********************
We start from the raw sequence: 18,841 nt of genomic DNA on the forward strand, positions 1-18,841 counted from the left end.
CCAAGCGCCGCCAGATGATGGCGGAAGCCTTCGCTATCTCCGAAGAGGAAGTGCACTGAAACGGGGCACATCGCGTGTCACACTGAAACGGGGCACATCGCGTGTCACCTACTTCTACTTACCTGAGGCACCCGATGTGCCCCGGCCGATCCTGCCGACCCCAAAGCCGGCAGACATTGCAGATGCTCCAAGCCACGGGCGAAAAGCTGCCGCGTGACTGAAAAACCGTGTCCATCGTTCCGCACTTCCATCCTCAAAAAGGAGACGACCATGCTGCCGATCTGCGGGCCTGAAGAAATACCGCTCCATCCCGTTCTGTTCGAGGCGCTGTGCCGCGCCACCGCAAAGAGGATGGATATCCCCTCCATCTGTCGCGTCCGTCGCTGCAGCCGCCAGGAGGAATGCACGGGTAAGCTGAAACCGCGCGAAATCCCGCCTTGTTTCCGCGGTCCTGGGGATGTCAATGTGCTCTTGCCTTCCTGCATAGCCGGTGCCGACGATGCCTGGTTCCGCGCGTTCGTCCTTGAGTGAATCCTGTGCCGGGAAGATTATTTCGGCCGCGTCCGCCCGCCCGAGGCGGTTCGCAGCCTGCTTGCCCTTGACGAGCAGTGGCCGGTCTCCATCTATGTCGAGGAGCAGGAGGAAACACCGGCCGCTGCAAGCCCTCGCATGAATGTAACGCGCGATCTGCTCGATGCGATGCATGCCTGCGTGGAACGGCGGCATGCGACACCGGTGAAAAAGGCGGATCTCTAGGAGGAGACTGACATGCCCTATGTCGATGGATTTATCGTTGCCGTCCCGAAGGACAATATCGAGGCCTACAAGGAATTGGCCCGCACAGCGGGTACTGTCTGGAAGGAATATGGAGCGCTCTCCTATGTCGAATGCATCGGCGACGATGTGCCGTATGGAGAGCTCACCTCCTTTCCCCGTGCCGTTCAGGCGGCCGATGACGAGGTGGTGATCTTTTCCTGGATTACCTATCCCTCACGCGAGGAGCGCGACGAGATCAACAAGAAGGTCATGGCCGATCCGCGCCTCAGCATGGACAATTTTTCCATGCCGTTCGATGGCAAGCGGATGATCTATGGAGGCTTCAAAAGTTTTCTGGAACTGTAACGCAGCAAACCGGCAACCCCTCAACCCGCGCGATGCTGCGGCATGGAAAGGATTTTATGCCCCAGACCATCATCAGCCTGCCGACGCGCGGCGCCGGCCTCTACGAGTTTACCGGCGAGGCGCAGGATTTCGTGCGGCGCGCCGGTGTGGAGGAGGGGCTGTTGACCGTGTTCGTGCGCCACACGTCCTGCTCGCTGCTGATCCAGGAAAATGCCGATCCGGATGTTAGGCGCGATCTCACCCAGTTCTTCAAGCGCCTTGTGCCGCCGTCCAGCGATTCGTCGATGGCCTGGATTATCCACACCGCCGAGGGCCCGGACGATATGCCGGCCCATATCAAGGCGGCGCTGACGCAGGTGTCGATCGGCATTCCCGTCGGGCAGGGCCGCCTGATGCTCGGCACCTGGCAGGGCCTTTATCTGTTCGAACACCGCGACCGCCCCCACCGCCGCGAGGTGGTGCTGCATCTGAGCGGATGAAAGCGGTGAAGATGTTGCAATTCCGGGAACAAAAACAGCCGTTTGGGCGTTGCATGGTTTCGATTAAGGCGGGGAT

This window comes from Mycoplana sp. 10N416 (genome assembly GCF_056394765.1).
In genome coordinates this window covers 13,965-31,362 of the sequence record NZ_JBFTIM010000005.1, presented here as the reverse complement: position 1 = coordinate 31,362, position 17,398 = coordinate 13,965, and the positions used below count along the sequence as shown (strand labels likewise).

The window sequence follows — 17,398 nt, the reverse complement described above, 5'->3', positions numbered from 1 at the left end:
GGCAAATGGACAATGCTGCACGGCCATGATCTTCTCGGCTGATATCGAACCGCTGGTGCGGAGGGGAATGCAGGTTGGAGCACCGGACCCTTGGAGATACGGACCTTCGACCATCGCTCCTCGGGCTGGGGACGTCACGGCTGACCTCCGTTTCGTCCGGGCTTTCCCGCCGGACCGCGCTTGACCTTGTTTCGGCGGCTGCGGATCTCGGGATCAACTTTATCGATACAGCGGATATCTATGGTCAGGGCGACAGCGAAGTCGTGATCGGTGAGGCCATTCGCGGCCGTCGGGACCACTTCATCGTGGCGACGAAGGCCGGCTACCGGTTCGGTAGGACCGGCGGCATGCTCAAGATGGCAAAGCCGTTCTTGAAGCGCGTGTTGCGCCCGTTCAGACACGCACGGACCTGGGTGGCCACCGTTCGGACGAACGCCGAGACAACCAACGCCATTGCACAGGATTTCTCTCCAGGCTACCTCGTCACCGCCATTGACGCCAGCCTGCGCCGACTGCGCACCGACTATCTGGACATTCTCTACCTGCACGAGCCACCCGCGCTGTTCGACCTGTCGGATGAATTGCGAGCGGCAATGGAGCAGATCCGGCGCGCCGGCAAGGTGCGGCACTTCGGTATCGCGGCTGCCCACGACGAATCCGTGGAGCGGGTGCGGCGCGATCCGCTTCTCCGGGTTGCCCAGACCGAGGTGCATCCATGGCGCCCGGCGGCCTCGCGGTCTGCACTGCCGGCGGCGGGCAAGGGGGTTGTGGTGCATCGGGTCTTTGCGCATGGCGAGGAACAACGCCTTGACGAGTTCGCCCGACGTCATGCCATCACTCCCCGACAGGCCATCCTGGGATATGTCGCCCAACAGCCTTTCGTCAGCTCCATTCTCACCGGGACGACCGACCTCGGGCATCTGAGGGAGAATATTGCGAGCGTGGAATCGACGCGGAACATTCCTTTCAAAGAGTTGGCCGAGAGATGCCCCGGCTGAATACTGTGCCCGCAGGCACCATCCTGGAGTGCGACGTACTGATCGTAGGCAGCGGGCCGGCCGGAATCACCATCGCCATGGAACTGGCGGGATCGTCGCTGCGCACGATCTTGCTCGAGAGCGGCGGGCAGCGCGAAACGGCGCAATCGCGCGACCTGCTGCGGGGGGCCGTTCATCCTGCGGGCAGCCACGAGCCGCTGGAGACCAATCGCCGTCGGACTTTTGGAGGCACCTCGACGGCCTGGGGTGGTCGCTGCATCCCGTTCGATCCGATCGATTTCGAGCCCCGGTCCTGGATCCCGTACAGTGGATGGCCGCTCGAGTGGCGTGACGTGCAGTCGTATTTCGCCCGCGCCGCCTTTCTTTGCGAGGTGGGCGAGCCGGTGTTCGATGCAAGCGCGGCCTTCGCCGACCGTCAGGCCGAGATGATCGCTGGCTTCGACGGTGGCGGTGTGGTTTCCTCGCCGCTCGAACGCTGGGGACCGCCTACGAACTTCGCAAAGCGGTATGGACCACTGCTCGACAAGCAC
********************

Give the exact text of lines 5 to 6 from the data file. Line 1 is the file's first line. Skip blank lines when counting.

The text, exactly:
The window sequence follows — 17,398 nt, the reverse complement described above, 5'->3', positions numbered from 1 at the left end:
GGCAAATGGACAATGCTGCACGGCCATGATCTTCTCGGCTGATATCGAACCGCTGGTGCGGAGGGGAATGCAGGTTGGAGCACCGGACCCTTGGAGATACGGACCTTCGACCATCGCTCCTCGGGCTGGGGACGTCACGGCTGACCTCCGTTTCGTCCGGGCTTTCCCGCCGGACCGCGCTTGACCTTGTTTCGGCGGCTGCGGATCTCGGGATCAACTTTATCGATACAGCGGATATCTATGGTCAGGGCGACAGCGAAGTCGTGATCGGTGAGGCCATTCGCGGCCGTCGGGACCACTTCATCGTGGCGACGAAGGCCGGCTACCGGTTCGGTAGGACCGGCGGCATGCTCAAGATGGCAAAGCCGTTCTTGAAGCGCGTGTTGCGCCCGTTCAGACACGCACGGACCTGGGTGGCCACCGTTCGGACGAACGCCGAGACAACCAACGCCATTGCACAGGATTTCTCTCCAGGCTACCTCGTCACCGCCATTGACGCCAGCCTGCGCCGACTGCGCACCGACTATCTGGACATTCTCTACCTGCACGAGCCACCCGCGCTGTTCGACCTGTCGGATGAATTGCGAGCGGCAATGGAGCAGATCCGGCGCGCCGGCAAGGTGCGGCACTTCGGTATCGCGGCTGCCCACGACGAATCCGTGGAGCGGGTGCGGCGCGATCCGCTTCTCCGGGTTGCCCAGACCGAGGTGCATCCATGGCGCCCGGCGGCCTCGCGGTCTGCACTGCCGGCGGCGGGCAAGGGGGTTGTGGTGCATCGGGTCTTTGCGCATGGCGAGGAACAACGCCTTGACGAGTTCGCCCGACGTCATGCCATCACTCCCCGACAGGCCATCCTGGGATATGTCGCCCAACAGCCTTTCGTCAGCTCCATTCTCACCGGGACGACCGACCTCGGGCATCTGAGGGAGAATATTGCGAGCGTGGAATCGACGCGGAACATTCCTTTCAAAGAGTTGGCCGAGAGATGCCCCGGCTGAATACTGTGCCCGCAGGCACCATCCTGGAGTGCGACGTACTGATCGTAGGCAGCGGGCCGGCCGGAATCACCATCGCCATGGAACTGGCGGGATCGTCGCTGCGCACGATCTTGCTCGAGAGCGGCGGGCAGCGCGAAACGGCGCAATCGCGCGACCTGCTGCGGGGGGCCGTTCATCCTGCGGGCAGCCACGAGCCGCTGGAGACCAATCGCCGTCGGACTTTTGGAGGCACCTCGACGGCCTGGGGTGGTCGCTGCATCCCGTTCGATCCGATCGATTTCGAGCCCCGGTCCTGGATCCCGTACAGTGGATGGCCGCTCGAGTGGCGTGACGTGCAGTCGTATTTCGCCCGCGCCGCCTTTCTTTGCGAGGTGGGCGAGCCGGTGTTCGATGCAAGCGCGGCCTTCGCCGACCGTCAGGCCGAGATGATCGCTGGCTTCGACGGTGGCGGTGTGGTTTCCTCGCCGCTCGAACGCTGGGGACCGCCTACGAACTTCGCAAAGCGGTATGGACCACTGCTCGACAAGCAC